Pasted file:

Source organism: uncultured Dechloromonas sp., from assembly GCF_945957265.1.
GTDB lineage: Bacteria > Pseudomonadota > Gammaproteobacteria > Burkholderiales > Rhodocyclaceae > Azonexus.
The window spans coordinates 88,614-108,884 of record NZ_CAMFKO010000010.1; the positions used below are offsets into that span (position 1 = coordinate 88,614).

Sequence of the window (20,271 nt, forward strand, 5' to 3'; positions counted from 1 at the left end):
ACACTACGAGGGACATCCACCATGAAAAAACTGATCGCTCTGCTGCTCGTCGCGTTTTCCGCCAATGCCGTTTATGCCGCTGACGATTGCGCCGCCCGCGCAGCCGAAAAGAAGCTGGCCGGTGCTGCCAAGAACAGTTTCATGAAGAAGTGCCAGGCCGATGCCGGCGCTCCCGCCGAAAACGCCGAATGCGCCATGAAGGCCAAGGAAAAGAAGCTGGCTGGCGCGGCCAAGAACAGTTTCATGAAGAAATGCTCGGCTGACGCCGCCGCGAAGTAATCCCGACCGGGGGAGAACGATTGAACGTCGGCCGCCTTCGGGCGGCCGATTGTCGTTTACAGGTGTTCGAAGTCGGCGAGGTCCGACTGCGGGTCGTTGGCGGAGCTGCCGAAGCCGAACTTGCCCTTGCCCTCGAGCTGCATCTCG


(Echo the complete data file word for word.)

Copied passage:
Source organism: uncultured Dechloromonas sp., from assembly GCF_945957265.1.
GTDB lineage: Bacteria > Pseudomonadota > Gammaproteobacteria > Burkholderiales > Rhodocyclaceae > Azonexus.
The window spans coordinates 88,614-108,884 of record NZ_CAMFKO010000010.1; the positions used below are offsets into that span (position 1 = coordinate 88,614).

Sequence of the window (20,271 nt, forward strand, 5' to 3'; positions counted from 1 at the left end):
ACACTACGAGGGACATCCACCATGAAAAAACTGATCGCTCTGCTGCTCGTCGCGTTTTCCGCCAATGCCGTTTATGCCGCTGACGATTGCGCCGCCCGCGCAGCCGAAAAGAAGCTGGCCGGTGCTGCCAAGAACAGTTTCATGAAGAAGTGCCAGGCCGATGCCGGCGCTCCCGCCGAAAACGCCGAATGCGCCATGAAGGCCAAGGAAAAGAAGCTGGCTGGCGCGGCCAAGAACAGTTTCATGAAGAAATGCTCGGCTGACGCCGCCGCGAAGTAATCCCGACCGGGGGAGAACGATTGAACGTCGGCCGCCTTCGGGCGGCCGATTGTCGTTTACAGGTGTTCGAAGTCGGCGAGGTCCGACTGCGGGTCGTTGGCGGAGCTGCCGAAGCCGAACTTGCCCTTGCCCTCGAGCTGCATCTCG